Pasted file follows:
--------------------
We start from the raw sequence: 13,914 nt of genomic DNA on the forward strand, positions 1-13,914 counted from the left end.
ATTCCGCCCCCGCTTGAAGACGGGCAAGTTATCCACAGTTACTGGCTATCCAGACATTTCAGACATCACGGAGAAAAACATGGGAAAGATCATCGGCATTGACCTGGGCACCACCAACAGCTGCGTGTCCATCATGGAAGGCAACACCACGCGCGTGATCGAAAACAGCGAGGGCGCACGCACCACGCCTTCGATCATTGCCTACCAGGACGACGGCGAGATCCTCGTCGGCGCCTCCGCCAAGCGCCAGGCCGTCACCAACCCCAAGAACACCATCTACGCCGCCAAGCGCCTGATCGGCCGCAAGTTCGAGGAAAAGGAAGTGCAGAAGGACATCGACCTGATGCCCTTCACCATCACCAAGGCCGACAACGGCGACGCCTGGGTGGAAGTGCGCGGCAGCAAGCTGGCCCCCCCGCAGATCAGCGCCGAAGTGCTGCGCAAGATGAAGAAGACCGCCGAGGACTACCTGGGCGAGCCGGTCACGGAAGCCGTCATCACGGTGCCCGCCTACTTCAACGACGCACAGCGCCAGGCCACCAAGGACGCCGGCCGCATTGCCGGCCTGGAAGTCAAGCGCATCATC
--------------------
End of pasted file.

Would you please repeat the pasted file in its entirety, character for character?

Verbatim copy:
We start from the raw sequence: 13,914 nt of genomic DNA on the forward strand, positions 1-13,914 counted from the left end.
ATTCCGCCCCCGCTTGAAGACGGGCAAGTTATCCACAGTTACTGGCTATCCAGACATTTCAGACATCACGGAGAAAAACATGGGAAAGATCATCGGCATTGACCTGGGCACCACCAACAGCTGCGTGTCCATCATGGAAGGCAACACCACGCGCGTGATCGAAAACAGCGAGGGCGCACGCACCACGCCTTCGATCATTGCCTACCAGGACGACGGCGAGATCCTCGTCGGCGCCTCCGCCAAGCGCCAGGCCGTCACCAACCCCAAGAACACCATCTACGCCGCCAAGCGCCTGATCGGCCGCAAGTTCGAGGAAAAGGAAGTGCAGAAGGACATCGACCTGATGCCCTTCACCATCACCAAGGCCGACAACGGCGACGCCTGGGTGGAAGTGCGCGGCAGCAAGCTGGCCCCCCCGCAGATCAGCGCCGAAGTGCTGCGCAAGATGAAGAAGACCGCCGAGGACTACCTGGGCGAGCCGGTCACGGAAGCCGTCATCACGGTGCCCGCCTACTTCAACGACGCACAGCGCCAGGCCACCAAGGACGCCGGCCGCATTGCCGGCCTGGAAGTCAAGCGCATCATC